I was invited to Washington, D.C. early this year by the U.S. Carbon Tax Centre. They had arranged a Capitol Hill briefing on this issue and they were interested in the Canadian experience. They were concerned, firstly, that a federal party (also called Liberal, but unrelated) had recently proposed a carbon tax and lost the subsequent election and, secondly, that the BC government – the only one to have passed such a tax – now seemed to be in danger.
So, I am convinced: politicians and policymakers from across North America are watching this election – which means that we at the DeSmogBlog will continue to give it attention, and to criticize those who, for whatever reasons, are campaigning against this worthy – necessary – policy.
For the record, this puts us in an interesting and unfamiliar position. As long-time and trenchant critics of the climate change (non-)policies of the Bush Republicans in the U.S. and the Harper Conservatives in Canada, we at the DeSmogBlog frequently have been castigated as somehow “left-wing” – as if caring about the environment we leave to our children is the stuff of communist conspiracy. Since the start of the election, however, the NDP’s defenders have started calling us “right-wing” – in one reference, someone even called us “neo-cons.”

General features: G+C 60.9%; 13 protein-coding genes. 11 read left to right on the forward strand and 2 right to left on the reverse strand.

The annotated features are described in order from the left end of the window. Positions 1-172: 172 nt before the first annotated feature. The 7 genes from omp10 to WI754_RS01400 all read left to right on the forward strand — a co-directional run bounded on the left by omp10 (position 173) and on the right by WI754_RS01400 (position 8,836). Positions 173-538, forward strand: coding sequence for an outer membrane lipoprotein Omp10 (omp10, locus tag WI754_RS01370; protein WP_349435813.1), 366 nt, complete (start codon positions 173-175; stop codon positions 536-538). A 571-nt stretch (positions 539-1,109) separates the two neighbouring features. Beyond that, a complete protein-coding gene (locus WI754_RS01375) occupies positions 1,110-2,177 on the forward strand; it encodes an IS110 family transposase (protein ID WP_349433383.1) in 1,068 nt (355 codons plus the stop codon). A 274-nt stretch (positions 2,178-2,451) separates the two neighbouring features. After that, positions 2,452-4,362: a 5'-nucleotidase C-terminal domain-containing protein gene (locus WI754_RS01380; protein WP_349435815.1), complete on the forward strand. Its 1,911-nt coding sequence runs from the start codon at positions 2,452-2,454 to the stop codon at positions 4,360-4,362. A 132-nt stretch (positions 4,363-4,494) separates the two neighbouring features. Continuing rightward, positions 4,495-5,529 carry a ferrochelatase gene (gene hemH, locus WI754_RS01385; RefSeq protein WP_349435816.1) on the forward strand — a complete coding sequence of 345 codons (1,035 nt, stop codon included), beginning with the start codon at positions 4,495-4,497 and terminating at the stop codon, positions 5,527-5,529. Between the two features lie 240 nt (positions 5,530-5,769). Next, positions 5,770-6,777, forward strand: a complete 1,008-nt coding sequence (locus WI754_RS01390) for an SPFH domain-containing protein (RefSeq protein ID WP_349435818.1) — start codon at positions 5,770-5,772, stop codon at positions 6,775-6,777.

This smacks of old-fashioned, partisan politics where you set up and attack labels because you don’t want to discuss the issue.
Two things for clarity:
1. This dispute is all about climate change. Specifically, it’s about the carbon tax. If the New Democrats want the DeSmogBlog’s support, they can change policies. As long as they attack the carbon tax and continue in what seems to be a transparent attempt to take advantage of public confusion on the issue, they can call us whatever names they please, but they can count on our continued opposition.
2. The opinions expressed here are mine and mine alone (although, clearly, they are widely supported within the DeSmogBlog). They do not represent the operating prerogatives or the personal opinions of those in my public relations firm, Hoggan & Associates, and neither do they reflect in any way on the opinions or policies of any of the other organizations with which I am affiliated.